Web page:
Printing based micro/nanofabrication - Kang Lab @ AEDRG

Printing, fundamentals

In order to reliably print complex electronic circuitry, design rules or models that allow us to precisely estimate the printed patterns on non-wetting substrates are required. As we can intuitively imagine from ‘non stick kitchenware’, controlling the shape of liquid is very challenging. In these works, I experimentally found that contact angle hysteresis plays a significant role in printed two-dimensional feature patterning. In addition, I developed a simple hydrostatic model that determines printability of printed films in different size and printing parameters, and provided a basis for more complete methodology for inkjet printed films.

As shown in the pictures below, two glass substrates assumed to be identical based on equal equilibrium contact angles showed completely different inkjet printability: One (below left) showing precisely controllable shapes, but the other (below right) showing dewetting of the printed film and splitting into smaller circular patterns. We found that contact angle hysteresis plays a key role in controlling dewetting / advancing of the contact lines of inkjet printed films.

With wider contact angle hysteresis (left sample) due to nearly zero receding contact angle, printed pattern avoids the dewetting/breakup. A simple hydrostatic model of inkjet printed liquid lines with constant drop spacing was analytically driven to compare the contact angle of the feature with contact angle hysteresis window as shown below. The model predicted the “quality" of the printed films with different size and drop spacing quite well, defining three regions: Stable printing region; film separation region; and bulging region where the contact line advances and the shape becomes more circular.


The knowledge learnt from the inkjet printed film study was also applicable to gravure printed films as shown below. With widening contact angle hysteresis window by longer UV/Ozone surface treatment, we were able to avoid dewetting of the gravure printed films, and successfully print pinhole-free dielectric layer films.

Application to functional nanomaterial printing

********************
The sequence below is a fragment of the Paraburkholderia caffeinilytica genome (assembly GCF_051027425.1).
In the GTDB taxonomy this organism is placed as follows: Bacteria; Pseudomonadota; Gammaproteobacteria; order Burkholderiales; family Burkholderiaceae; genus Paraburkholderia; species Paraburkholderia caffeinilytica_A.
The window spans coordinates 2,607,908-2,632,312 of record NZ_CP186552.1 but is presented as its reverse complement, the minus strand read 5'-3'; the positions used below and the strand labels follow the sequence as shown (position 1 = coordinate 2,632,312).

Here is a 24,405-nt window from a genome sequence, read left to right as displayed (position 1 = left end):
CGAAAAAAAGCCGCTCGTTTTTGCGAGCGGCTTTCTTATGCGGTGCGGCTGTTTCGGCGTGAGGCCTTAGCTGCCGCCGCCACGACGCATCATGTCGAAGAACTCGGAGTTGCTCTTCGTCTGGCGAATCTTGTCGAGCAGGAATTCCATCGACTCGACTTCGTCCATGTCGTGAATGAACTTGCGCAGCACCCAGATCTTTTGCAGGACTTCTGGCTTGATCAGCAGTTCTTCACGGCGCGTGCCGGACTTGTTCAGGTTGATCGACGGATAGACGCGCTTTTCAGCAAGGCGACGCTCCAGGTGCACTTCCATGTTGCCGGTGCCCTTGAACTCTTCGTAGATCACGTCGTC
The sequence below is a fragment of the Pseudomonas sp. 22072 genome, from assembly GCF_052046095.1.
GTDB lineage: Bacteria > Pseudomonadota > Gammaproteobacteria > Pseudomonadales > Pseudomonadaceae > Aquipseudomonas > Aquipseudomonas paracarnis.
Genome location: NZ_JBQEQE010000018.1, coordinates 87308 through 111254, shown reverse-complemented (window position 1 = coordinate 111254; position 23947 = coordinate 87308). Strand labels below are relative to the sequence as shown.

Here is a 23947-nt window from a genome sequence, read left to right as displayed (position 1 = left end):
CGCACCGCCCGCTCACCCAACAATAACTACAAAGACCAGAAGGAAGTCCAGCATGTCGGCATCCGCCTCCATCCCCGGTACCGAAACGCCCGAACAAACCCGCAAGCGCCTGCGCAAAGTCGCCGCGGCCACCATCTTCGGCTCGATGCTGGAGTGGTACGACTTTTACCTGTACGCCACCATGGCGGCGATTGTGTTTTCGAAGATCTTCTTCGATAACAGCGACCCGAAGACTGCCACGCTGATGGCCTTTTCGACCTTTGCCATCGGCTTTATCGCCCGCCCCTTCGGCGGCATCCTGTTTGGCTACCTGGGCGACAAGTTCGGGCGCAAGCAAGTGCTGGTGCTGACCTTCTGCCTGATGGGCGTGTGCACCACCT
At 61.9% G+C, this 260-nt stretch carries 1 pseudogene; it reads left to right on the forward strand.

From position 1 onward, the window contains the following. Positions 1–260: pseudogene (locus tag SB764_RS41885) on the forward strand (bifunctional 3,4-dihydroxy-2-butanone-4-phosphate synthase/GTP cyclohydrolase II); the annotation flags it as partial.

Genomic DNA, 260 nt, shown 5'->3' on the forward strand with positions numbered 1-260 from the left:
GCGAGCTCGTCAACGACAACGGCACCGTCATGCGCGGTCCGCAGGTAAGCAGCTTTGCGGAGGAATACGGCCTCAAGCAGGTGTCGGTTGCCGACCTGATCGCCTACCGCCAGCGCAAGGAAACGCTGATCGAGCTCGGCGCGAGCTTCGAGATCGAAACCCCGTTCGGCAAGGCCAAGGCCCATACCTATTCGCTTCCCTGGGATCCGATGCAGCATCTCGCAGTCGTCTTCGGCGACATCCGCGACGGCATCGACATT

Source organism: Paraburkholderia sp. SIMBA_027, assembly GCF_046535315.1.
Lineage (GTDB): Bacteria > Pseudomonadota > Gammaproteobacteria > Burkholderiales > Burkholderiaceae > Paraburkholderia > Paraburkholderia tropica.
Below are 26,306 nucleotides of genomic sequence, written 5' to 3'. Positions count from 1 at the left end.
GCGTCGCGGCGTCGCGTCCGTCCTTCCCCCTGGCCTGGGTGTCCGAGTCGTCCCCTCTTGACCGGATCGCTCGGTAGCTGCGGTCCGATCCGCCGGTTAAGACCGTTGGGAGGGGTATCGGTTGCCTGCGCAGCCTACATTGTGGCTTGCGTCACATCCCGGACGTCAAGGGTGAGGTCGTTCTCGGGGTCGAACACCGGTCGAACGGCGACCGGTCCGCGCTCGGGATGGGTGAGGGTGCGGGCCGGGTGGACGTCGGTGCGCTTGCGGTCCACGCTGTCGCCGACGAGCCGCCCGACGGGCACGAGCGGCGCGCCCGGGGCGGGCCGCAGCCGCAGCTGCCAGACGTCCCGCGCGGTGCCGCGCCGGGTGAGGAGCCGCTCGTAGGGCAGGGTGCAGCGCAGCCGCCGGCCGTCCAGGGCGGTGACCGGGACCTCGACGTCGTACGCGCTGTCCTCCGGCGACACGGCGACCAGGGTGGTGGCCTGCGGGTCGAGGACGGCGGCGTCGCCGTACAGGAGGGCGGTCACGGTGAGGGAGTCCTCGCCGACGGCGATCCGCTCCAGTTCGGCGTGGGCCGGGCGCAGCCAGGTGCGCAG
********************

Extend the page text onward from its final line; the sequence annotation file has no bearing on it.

Transferring the knowledge of the effect of contact angle hysteresis and contact line pinning on precision printing, we have also developed a universally applicable biocompatible surface coating process for precision printing of functional nano materials (bio-functional, plasmonic etc.). We have discovered that a polyelectrolyte layer-by-layer coating process can easily implement the contact line pinning effect regardless of the initial hydrophobicity of the substrate surface. In addition 

Related Publications & Presentations

    1. Hongki Kang, Gu-Haeng Lee, Hyunjun Jung, Jee Woong Lee and Yoonkey Nam, “Inkjet-Printed Bio-Functional Thermo-Plasmonic Interfaces for Patterned Neuromodulation,” ACS NANO, 12, 2, 1128–1138, 2018.(Link)
    2. Hongki Kang, Gu-Haeng Lee and Yoonkey Nam, “Inkjet-Printed Gold Nanorods using Biocompatible Polyelectrolyte Layer-by-Layer Coating for Patterned Photothermal Applications,” 39th Annual International Conference of the IEEE Engineering in Medicine and Biology Society, 2017 (EMBS ’17), 3545–3548, 2017.(Link)
    3. Dan Soltman, Ben Smith, Hongki Kang, S.J.S. Morris, and Vivek Subramanian, “Methodology for inkjet printing partially wetting films," LANGMUIR, 2010, 26 (19), pp 15686-15693. (Link)
    4. Hongki Kang, Dan Soltman, and Vivek Subramanian, “Hydrostatic Optimization of Inkjet-Printed Films," LANGMUIR, 2010, 26(13), 11568-11573. (Link)
    5. PhD dissertation: Gravure-printed Highly-scaled Organic Thin-film Transistors for Low-cost and Large-area Electronics
    6. Dan Soltman, Ben Smith, Hongki Kang, Stephen Morris, and Vivek Subramanian, “Methodology for Inkjet Printing Partially Wetting Films," IS&T Digital Fabrication conference, Austin, TX, Sept. 19-23, 2010.
    7. Dan Soltman, Ben Smith, Hongki Kang, Stephen Morris, and Vivek Subramanian, “Methodology for two dimensional pattern generation in inkjet printing," LOPE-C, Messe Frankfurt, Germany, May 2010.
    8. Hongki Kang, Dan Soltman, and Vivek Subramanian, “Hydrostatic concerns in inkjet-printed films," Materials Research Society, San Francisco, US, Spring 2010.
    9. Dan Soltman, Hongki Kang, and Vivek Subramanian, “Considerations for pattern generation in inkjet-printed electronics," SPIE Advanced Lithography, San Jose, US, Feb 2010.